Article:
Catching a flight for your Christmas holidays?
Before you book that trip to the Gold Coast, remember your flight there and back will leave an extra tonne of fossil carbon dioxide in the atmosphere.
To take that carbon back out of the air, everyone on those planes will need to plant 700 native trees when they get back.
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The good news is that those trees will keep growing, so once they are in the ground, they will be taking excess carbon out of the atmosphere for years to come.
Maybe, like me, you'll be taking your holidays closer to home.
Driving the family from Auckland to Hot Water Beach and back will add about 70kg of carbon dioxide to your carbon footprint.
You can offset that by planting about fifty native trees, so before you leave, sign up with the Motutapu Restoration Trust to spend a Sunday planting on the island.
If planting trees isn't your thing, why not hire an electric vehicle for your trip?
Car share companies like Yoogo Share and Mevo have EVs in the main centres, while many of the major hire car companies now offer electric vehicles too.
Instead of filling up at the pump, you can charge up along the way using the network of fast charging stations around the country, or plug your EV in overnight once you've reached your destination.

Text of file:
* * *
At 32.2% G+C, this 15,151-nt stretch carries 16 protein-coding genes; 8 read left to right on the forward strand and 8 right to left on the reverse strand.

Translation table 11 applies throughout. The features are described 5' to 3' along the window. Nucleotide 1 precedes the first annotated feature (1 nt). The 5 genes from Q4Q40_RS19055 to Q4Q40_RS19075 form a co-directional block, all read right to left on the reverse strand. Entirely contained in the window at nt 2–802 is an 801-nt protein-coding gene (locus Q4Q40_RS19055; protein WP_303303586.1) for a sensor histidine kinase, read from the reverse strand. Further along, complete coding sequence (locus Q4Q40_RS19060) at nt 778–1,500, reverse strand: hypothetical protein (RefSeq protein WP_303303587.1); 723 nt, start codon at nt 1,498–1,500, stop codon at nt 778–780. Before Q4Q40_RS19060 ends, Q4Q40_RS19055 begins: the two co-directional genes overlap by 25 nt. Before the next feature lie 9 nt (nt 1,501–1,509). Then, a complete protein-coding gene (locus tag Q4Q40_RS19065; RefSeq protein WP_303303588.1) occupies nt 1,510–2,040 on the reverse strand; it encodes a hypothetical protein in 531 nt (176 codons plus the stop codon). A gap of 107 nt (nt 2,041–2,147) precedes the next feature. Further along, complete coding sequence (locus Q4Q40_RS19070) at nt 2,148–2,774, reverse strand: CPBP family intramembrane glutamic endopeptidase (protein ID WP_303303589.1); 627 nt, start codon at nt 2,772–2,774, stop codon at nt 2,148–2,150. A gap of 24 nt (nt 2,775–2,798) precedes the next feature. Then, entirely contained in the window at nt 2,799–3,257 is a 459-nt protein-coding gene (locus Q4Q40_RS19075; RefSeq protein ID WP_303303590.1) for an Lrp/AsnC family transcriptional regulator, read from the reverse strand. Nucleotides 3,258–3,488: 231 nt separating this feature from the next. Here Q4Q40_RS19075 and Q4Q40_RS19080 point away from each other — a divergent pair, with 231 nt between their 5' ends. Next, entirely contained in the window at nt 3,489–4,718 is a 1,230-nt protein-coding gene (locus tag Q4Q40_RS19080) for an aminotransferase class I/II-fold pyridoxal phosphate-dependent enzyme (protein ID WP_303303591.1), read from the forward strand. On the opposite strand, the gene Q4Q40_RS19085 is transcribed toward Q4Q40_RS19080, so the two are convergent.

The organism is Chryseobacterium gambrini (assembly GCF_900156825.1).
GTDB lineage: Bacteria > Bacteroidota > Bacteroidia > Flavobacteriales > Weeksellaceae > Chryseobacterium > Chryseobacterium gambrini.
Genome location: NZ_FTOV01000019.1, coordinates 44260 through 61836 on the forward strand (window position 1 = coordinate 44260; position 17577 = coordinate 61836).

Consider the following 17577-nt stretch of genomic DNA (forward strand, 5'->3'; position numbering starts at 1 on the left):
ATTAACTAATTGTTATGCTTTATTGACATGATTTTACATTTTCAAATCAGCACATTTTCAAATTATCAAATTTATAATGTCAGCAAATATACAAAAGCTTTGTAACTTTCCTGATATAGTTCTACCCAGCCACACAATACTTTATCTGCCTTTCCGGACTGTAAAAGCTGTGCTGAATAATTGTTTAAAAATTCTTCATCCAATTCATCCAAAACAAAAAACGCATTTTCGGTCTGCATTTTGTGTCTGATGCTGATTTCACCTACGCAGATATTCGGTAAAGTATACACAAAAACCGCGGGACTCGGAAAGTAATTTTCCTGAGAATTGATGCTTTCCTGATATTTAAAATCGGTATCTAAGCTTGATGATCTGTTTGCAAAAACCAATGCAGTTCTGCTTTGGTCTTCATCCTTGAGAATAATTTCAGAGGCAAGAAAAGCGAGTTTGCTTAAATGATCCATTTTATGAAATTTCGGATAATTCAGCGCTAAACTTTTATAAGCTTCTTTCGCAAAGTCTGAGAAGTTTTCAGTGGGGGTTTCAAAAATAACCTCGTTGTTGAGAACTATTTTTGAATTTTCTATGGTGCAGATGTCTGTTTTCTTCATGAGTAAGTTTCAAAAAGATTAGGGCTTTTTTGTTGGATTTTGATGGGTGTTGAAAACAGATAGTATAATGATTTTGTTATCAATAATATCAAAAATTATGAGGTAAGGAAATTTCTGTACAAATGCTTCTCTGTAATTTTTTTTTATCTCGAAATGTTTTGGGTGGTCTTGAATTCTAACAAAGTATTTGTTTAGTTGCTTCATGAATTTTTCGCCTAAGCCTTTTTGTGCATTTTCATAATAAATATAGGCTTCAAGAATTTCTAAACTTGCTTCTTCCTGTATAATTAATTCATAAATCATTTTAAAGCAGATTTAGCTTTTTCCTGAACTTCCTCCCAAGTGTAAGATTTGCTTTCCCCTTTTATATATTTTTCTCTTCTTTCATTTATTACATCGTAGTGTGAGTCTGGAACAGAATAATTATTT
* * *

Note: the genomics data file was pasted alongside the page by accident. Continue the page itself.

One warning though - once you've driven an EV, you'll find it hard to go back to the old internal combustion engine. So last century.
But if you don't fancy those hot sticky days stuck on the holiday highway with just the kids and a traffic jam for company, why not catch the train?
The Northern Explorer, which runs between Auckland and Wellington every other day, takes in some of the best scenery that the North Island has to offer.
The train is diesel-electric, so a trip from Auckland to National Park will put 10kg of carbon dioxide into the air per person.
To offset this, you might consider planting a few extra natives in your backyard. You'll have less lawn to mow.
Or what about a stay-cation?
Spend the summer break exploring Auckland's gorgeous beaches and parks.
With a growing network of cycle paths, you can explore on that electric bike that your special someone did their best to wrap and hide behind the Xmas tree.
Grab some sunscreen, a beach towel and your bicycle helmet, and reclaim your city while all those gas-guzzling pollution-mobiles are out of town.
• Professor Shaun Hendy is a scientist, frequent traveler, and author of #NoFly, a book that describes his year on the ground. In the last two weeks of November, Shaun Hendy will travel around New Zealand by train, ferry and bus to deliver five public talks on how we can "fly less". People can watch his first public talk, chaired by Newsroom journalist Eloise Gibson, at the Pioneer Women's Hall at Auckland's Ellen Melville Centre between 2pm and 3pm this Sunday.